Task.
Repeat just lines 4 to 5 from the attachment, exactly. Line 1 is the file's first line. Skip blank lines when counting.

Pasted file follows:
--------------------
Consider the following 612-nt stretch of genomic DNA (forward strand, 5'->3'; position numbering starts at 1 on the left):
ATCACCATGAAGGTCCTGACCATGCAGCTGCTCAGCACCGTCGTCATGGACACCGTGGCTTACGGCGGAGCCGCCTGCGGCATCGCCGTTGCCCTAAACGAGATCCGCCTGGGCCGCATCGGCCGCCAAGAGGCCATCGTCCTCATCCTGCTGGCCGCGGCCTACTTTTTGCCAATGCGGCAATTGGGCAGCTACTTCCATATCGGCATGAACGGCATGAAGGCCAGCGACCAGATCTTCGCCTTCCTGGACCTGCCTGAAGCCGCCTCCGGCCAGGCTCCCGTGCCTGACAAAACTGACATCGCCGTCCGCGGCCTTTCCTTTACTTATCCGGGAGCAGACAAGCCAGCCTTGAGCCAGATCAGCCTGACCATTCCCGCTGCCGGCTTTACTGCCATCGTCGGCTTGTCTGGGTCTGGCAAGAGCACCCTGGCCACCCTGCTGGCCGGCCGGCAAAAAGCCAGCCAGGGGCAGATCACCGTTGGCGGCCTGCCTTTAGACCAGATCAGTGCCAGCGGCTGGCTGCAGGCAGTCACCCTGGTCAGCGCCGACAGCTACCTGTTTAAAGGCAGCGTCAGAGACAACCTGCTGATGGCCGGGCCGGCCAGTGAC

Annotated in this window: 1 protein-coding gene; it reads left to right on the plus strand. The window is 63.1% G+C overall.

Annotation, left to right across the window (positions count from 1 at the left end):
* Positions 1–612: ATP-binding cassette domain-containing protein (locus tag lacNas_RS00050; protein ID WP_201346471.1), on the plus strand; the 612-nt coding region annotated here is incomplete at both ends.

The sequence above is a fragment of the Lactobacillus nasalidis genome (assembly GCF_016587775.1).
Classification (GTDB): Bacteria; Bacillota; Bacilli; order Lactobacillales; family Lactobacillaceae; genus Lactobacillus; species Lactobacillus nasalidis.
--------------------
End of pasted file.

Annotation, left to right across the window (positions count from 1 at the left end):
* Positions 1–612: ATP-binding cassette domain-containing protein (locus tag lacNas_RS00050; protein ID WP_201346471.1), on the plus strand; the 612-nt coding region annotated here is incomplete at both ends.